My, how things have changed – quickly! If you’re still investing, I’d love to hear how you’re adjusting and what you see for the future. I’ll start with some of the Covid changes we’ve already made.
NOTE: Much of what I share is what we’re already experiencing and changing in our own business. Much is based on our 2008-2010 real estate investing experience.
- Don’t stop. Historically, real estate always works, you simply need to adapt to market changes. Therefore:
- stay flexible
- learn about and secure funding
- stay involved in online networking groups – both local and national – to stay abreast of changes you need to be aware of as they happen.
- We’ve increased our marketing. Why?
- People are going to need money which means selling their personal or family members’ properties. We want to be available when a need arises to offer what help we can.
- There are fewer investors buying already because of fear of the future and lack of funding, so there hasn’t been a better time to be in the market in years!
- Get educated. What we’ve seen recently is exactly what we experienced in 2006-2007; everyone was getting into real estate investing because it was so easy. As the business becomes more difficult now, those who are prepared, informed, and educated have incredible opportunity.
- Buy for less. We all know the future holds uncertainty. Price values may drop greatly in the coming months/years. Sellers know that, too, which is why many will want to sell sooner rather than later. They also realize that you’re taking on their risk when you buy, so they understand when you offer less than they hope for. And, it’s true, you are taking on risk. Make sure when you make an offer that it’s a price you can live with if the value drops over the next 3-6 months.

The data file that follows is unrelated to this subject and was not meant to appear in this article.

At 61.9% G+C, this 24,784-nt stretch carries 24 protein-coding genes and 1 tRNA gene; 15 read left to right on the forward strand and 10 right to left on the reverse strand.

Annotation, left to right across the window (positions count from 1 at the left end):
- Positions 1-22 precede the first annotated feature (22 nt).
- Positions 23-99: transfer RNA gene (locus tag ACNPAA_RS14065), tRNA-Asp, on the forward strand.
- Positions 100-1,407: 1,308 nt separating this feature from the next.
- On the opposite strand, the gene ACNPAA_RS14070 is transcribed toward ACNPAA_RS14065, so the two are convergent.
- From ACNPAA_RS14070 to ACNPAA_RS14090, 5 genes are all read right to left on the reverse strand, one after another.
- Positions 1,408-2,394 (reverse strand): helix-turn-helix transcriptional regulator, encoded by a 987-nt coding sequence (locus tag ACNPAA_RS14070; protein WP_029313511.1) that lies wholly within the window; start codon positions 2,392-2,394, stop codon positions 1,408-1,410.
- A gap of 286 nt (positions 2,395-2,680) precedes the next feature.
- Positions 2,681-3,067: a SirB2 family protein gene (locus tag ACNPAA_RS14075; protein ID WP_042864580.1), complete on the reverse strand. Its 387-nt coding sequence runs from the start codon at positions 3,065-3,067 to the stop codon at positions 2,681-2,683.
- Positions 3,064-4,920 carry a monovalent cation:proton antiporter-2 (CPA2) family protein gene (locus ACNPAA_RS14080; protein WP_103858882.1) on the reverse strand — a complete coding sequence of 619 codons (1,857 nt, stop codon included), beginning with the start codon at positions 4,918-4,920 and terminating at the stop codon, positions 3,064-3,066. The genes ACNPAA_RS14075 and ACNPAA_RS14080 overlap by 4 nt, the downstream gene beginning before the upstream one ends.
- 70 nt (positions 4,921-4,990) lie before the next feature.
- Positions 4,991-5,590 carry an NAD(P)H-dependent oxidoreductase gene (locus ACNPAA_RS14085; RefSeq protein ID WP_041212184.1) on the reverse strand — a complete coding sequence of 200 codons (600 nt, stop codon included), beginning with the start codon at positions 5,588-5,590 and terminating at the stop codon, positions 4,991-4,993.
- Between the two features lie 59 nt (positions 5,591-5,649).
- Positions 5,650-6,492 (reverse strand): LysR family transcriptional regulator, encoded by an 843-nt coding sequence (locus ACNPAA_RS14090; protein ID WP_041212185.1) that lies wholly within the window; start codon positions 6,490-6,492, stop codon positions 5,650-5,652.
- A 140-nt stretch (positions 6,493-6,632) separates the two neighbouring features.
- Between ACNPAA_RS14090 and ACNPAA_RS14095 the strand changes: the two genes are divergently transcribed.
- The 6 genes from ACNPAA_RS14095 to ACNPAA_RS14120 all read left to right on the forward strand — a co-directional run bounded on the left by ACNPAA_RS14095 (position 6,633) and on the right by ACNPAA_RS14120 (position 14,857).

- Properties are still selling well, so buy properties you can turn quickly – this is not a time to buy large rehabs!
- Buy and sell virtually. This is the perfect time to learn how to transition your business to virtual. We are currently doing due diligence online, asking permission to walk around the property and take photos, then asking the seller to either send us interior photos themselves or to leave the property while we enter and take photos. Sellers appreciate our concern for their well being. We are requiring that they allow a property walk-through before closing to insure their own photos do not omit something we should know about.
- Prepare for longer days on market when selling. Watch your local property days-on-market to have an idea of what to expect. As lenders begin to dry up and/or increase their borrowing requirements, there will be fewer qualified buyers and both selling and closings will take longer.
- Expect lenders to tighten borrowing requirements.
- We’ve already seen private lenders stop lending due to fear of future risk and a need to keep their funds secure for themselves.
- Many hard money lenders have stopped lending all together because they were bundling loans and selling them. Those loans are no longer being purchased, so those lenders are no longer lending.
- Banks have stopped offering jumbo loans, which means they’re already concerned and responding.
- Pretty much anyone still lending has begun requiring that the borrower has more funds on hand, higher credit score, and is a stronger applicant all the way around. Plus, they’re increasing points and interest rates.
- Higher priced properties will be the first to slow, so focus on the properties that are below your area’s median price point (and know what that price point is!).
- Expect this “event” to last for a while – possibly years. In 2008, the common response was that the worst was over and things were going to start getting better. “Things”, however, continued to get worse.
Remember, we’re very early in the “new reality” and what’s coming is hard to predict. Stay aware, stay flexible, stay informed, stay in touch with other investors. There’s always money to be made in real estate.
Do you agree/disagree with what I’ve shared?
What changes have you made or do you plan to make going forward?[ad_2]
Source by Karen Rittenhouse